Rapid developments in AI may also force higher education to address long-festering questions about the relevance of a college education, a grading system that emphasizes GPA over learning, and a product-driven approach that reduces a diploma to a series of checklists.
So what can we do?
Those issues are for later, though. For many instructors, the pressing question is how to make it through the semester. Here are some suggestions:
Have frank discussions with students. Talk with them about your expectations and how you will view (and grade) assignments generated solely with artificial intelligence. (That writing is often identifiable, but tools like OpenAI Detector and CheckforAI can help.) Emphasize the importance of learning and explain why you are having them complete the assignments you use. Why is your class structured as it is? How will they use the skills they gain? That sort of transparency has always been important, but it is even more so now.
Students intent on cheating will always cheat. Some draw from archives at greek houses, buy papers online or have a friend do the work for them. ChatGPT is just another means of avoiding the work that learning requires. Making learning more apparent will help win over some students, as will flexibility and choices in assignments. This is also a good time to emphasize the importance of human interaction in learning.
Build in reflection. Reflection is an important part of helping students develop their metacognitive skills and helping them learn about their own learning. It can also help them understand how to integrate AI into their learning processes and how they can build and expand on what AI provides. Reflection can also help reinforce academic honesty. Rather than hiding how they completed an assignment, reflection helps students embrace transparency.
Adapt assignments. Create assignments in which students start with ChatGPT and then have discussions about strengths and weaknesses. Have students compare the output from AI writing platforms, critique that output, and then create strategies for building on it and improving it. Anne Bruder offeres additional suggestions in Education Week, Ethan Mollick does the same on his blog, and Anna Mills has created a Google Doc with many ideas (one of a series of documents and curated resources she has made available). Paul Fyfe of North Carolina State provides perhaps the most in-depth take on the use of AI in teaching, having experimented with an earlier version of the ChatGPT model more than a year ago. CTE has also created an annotated bibliography of resources.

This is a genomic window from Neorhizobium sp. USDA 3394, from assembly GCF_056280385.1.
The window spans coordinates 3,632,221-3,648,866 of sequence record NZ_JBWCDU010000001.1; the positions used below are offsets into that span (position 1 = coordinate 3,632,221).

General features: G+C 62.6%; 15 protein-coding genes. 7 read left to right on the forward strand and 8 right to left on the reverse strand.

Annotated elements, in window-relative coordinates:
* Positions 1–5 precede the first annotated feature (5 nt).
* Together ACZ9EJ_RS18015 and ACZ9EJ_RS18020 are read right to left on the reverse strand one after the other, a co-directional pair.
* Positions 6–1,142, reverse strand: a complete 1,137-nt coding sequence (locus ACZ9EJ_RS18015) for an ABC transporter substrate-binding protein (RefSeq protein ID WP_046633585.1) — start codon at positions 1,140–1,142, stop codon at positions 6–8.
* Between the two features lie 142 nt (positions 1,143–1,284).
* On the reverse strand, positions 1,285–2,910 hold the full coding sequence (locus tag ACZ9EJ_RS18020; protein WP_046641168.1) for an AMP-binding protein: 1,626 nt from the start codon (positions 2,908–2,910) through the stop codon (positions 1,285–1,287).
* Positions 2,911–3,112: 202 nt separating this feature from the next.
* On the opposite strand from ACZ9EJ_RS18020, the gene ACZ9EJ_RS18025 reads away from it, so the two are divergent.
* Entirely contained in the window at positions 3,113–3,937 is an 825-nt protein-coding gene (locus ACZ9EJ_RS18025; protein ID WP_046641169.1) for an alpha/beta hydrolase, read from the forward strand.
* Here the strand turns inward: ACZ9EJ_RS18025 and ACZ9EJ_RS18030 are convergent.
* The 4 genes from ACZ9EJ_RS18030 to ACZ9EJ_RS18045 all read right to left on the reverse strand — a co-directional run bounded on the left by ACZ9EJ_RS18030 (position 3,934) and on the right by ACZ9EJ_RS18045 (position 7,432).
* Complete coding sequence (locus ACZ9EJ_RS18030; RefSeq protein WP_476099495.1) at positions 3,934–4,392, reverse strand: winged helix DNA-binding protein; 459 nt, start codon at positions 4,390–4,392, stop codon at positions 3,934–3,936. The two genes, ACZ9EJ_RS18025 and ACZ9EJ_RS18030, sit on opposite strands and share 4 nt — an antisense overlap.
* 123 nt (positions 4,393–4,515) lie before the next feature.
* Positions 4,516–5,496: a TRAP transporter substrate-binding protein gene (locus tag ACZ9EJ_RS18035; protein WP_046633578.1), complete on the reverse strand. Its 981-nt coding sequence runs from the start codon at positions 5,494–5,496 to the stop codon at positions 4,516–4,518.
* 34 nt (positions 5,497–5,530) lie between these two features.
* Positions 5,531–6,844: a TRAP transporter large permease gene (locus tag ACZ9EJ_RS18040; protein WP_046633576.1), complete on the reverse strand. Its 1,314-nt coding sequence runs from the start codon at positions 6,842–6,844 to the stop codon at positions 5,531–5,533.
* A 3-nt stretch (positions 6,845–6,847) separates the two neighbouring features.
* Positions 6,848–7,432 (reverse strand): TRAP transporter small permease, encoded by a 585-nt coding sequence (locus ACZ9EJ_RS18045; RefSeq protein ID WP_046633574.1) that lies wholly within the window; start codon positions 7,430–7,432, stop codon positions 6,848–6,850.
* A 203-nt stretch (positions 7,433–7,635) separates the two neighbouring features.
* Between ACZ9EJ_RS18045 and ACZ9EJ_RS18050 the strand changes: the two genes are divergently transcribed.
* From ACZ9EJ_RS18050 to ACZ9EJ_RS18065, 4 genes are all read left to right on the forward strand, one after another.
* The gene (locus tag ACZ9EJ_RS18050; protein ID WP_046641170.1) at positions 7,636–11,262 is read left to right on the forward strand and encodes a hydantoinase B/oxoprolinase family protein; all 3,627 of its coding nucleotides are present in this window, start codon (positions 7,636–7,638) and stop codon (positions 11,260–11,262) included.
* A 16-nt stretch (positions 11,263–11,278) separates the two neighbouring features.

We are all adapting to this new environment, and CTE plans additional discussions this semester to help faculty members think through the ramifications of what two NPR hosts said was startlingly futuristic. Those hosts, Greg Rosalsky and Emma Peaslee of NPR’s Planet Money, said that using ChatGPT “has been like getting a peek into the future, a future that not too long ago would have seemed like science fiction.”
To that I would add that the science fiction involves a robot that drops unexpectantly into the middle of town and immediately demonstrates powers that elicit awe, anxiety, and fear in the human population. The robot can’t be sent back, so the humans must find ways to ally with it.
We will be living this story as it unfolds.
Doug Ward is an associate director at the Center for Teaching Excellence and an associate professor of journalism and mass communications.